He said despite rate increases in the past two years designed to help pay for the Combined Sewer Overflow project, the utility’s cash balance had steadily dropped. In November, it was at only $400,000. Wellman said he met with a representative of London Witte, the accountant group that had conducted a study related to financing the CSO project.
“Some assumptions made in the 2011 study proved to be erroneous,” Wellman said. “That is the reason the cash balances have gone down.”
He said they began to look for ways to deal with the issue without having to increase rates again. Excess funds were found from two bonds issued for the CSO project, he said. According to state statute, those excess funds can only be used for capital expenses of a similar nature to what the bond was originally issued for, or for making principal and interest payments.
By using the approximate $1.2 million to pay principal and interest, Wellman said it will relieve pressure on the operating fund. In addition, statute allows the city to reimburse the operating fund for those payments retroactive to 18 months.
“We’re required to do a rate study every two years anyway,” Wellman said. “This will get us to that point.”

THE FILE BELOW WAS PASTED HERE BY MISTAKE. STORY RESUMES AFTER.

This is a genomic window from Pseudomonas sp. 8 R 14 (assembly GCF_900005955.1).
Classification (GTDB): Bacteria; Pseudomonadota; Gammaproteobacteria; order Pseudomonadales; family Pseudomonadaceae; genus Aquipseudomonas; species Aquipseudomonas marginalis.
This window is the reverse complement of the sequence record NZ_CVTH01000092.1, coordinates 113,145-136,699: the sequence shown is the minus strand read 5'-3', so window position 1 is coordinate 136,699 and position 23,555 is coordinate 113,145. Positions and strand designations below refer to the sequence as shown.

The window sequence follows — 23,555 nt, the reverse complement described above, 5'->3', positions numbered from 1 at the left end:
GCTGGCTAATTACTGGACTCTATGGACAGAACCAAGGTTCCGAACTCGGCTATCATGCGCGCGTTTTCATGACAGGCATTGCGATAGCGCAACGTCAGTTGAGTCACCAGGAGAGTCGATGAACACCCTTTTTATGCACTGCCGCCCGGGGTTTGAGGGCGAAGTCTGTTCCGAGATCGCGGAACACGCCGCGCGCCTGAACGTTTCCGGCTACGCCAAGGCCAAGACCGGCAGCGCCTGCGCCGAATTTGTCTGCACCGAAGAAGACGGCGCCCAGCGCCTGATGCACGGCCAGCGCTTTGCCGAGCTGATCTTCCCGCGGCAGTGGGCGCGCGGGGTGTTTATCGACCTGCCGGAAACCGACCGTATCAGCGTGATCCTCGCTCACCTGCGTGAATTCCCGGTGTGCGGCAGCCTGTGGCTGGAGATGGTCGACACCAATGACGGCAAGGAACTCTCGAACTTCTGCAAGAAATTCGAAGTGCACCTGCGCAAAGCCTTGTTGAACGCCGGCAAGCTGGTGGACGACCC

Clerk/Treasurer Karen Brown certified that the surplus funds were not anticipated, and city attorney Tim Dant read a resolution that addresses the excess funds from the outstanding bond issues.
Two ordinances were introduced at the meeting, and rules were suspended to have the second reading at the meeting so action can be taken immediately. The first ordinance moves the code enforcement officer’s position from the Police Department to the Office of the Building Commissioner. The second ordinance amends the salary ordinance related to that position.
The council approved a plan by Judy Clements to develop a cul de sac and plat three lots on 3 acres she owns at 21st Street and E. National Highway. The plan already had been approved by planning and zoning boards